Friday, November 16, 2012

Joe Kennedy Jr.

Joe Kennedy Jr., photo from The Richmond Times Dispatch

You've seen the "most interesting man in the world" commercials, right?

Well, what would you consider someone who has a masters degree, traveled the world, was on national TV, played for a pair of symphony orchestras, formed and fronted a jazz quartet that featured Ahmad Jamal and Ray Crawford, was a member of Benny Carter's All-Stars, performed with The Modern Jazz Quartet, was on the stages of national and international jazz festivals, has a sterling list of recording credits, led a marching band, was the director of both high school and college music programs and composed be-bop and classical scores? Well, even if he's not the most interesting man in the world, Joseph Jerome "Joe" Kennedy Jr. was surely its most interesting violinist

Most of the references say he was born in Pittsburgh in 1923, but his childhood friend Ahmad Jamal said he was from McDonald. His self-taught musician grandfather Saunders Bennett (early jazz trumpeter Cuban Bennett was Joe's uncle) tutored young Kennedy on the violin during the early thirties, and we know McDonald is where Bennett lived.

But whether he was from the City or a bedroom community doesn't make much diff to us; he was raised a Western Pennsylvania boy either way. His ear was drawn to classical violinist Yehudi Menuhin and jazz pianist Art Tatum, and Kennedy would hold true to those seemingly opposite musical poles all his life.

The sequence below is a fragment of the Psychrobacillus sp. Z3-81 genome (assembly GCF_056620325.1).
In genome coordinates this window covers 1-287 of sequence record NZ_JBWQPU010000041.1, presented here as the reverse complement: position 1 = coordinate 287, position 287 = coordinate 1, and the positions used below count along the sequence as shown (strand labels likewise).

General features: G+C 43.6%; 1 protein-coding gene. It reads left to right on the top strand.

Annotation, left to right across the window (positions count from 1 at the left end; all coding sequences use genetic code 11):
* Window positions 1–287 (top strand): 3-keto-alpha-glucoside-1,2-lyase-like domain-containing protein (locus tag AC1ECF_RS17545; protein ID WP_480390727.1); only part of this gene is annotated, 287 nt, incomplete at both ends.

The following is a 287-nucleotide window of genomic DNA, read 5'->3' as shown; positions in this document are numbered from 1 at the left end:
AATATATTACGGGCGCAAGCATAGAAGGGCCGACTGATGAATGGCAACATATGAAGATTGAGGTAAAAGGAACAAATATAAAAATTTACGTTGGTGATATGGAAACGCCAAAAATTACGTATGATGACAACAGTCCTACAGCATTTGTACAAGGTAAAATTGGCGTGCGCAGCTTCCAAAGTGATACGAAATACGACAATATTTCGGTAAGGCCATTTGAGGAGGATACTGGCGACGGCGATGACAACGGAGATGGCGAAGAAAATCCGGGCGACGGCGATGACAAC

Kennedy served his stint with Uncle Sam as a member of the Camp Lee Symphony Orchestra in Petersburg, Virginia, during World War II, then he returned to Pittsburgh. He played locally in small combos until 1946, when he formed the Four Strings, a jazz quartet.

The original group consisted of Kennedy, violinist and leader; Ray Crawford, guitar; Sam Johnson, piano and Edgar Willis, bass (who went on to play for Ray Charles & Sonny Stitt). Pianist Ahmad Jamal and bassist Tommy Sewell were later replacements for Johnson and Willis.

The group was the house band at Local 471, the Black Musicians Union, for a year and were active in the Hill hall's renowned late night jams. Beside club dates, the Four Strings appeared at Carnegie Music Hall and earned some side money by taping background music for syndicated radio shows.

While playing the local circuit, the band found a huge fan in East Liberty pianist, composer and arranger Mary Lou Williams. She arranged and produced a recording session for the Strings with Moses Asch in New York that resulted in the 1949 album "Trends" on his Disc label. Down Beat magazine gave it a strong review and called Kennedy's work "the cleanest violin we've ever heard."

Asch, whose main label was Folkways, would later include a couple of Four Strings tracks ("Patches" and "Desert Sands") on the LP "Jazz Violins Of The Forties" in 1981, featuring Kennedy with other fiddle pioneers Stuff Smith and Paul Nero.

But the group dissolved in 1950 "because of a lack of employment" as Jamal so delicately put it. Actually, it didn't put much a crimp in Jamal's future. He formed his Three Strings combo in 1951, taking Crawford with him. Jamal added that his breakout hit “Poinciana” was a part of the repertoire that bandleader Kennedy had in the Four Strings play book.

Kennedy would rejoin Jamal and Crawford in 1960 as a sideman on the "Listen to the Ahmad Jamal Quintet" album, and appears with his bud on 1995's "Big Byrd: The Essence Part II" and the following year's "Ahmad Jamal a Paris." He also helped Jamal with composition and arrangement chores on his early LPs, and played with him regularly throughout his career.